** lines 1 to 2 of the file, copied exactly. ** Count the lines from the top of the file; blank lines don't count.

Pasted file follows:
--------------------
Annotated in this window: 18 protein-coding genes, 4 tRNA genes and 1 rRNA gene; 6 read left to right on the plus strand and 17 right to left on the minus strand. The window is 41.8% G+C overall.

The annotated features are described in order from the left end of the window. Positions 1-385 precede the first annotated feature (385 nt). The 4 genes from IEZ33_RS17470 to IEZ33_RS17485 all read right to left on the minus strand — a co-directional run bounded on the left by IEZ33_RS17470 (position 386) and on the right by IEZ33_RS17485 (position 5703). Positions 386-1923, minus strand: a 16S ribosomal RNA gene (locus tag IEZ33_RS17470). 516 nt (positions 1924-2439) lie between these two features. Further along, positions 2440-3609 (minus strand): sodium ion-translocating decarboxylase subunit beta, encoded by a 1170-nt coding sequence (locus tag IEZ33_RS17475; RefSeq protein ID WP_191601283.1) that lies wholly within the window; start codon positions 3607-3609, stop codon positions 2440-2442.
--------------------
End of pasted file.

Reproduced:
Annotated in this window: 18 protein-coding genes, 4 tRNA genes and 1 rRNA gene; 6 read left to right on the plus strand and 17 right to left on the minus strand. The window is 41.8% G+C overall.

The annotated features are described in order from the left end of the window. Positions 1-385 precede the first annotated feature (385 nt). The 4 genes from IEZ33_RS17470 to IEZ33_RS17485 all read right to left on the minus strand — a co-directional run bounded on the left by IEZ33_RS17470 (position 386) and on the right by IEZ33_RS17485 (position 5703). Positions 386-1923, minus strand: a 16S ribosomal RNA gene (locus tag IEZ33_RS17470). 516 nt (positions 1924-2439) lie between these two features. Further along, positions 2440-3609 (minus strand): sodium ion-translocating decarboxylase subunit beta, encoded by a 1170-nt coding sequence (locus tag IEZ33_RS17475; RefSeq protein ID WP_191601283.1) that lies wholly within the window; start codon positions 3607-3609, stop codon positions 2440-2442.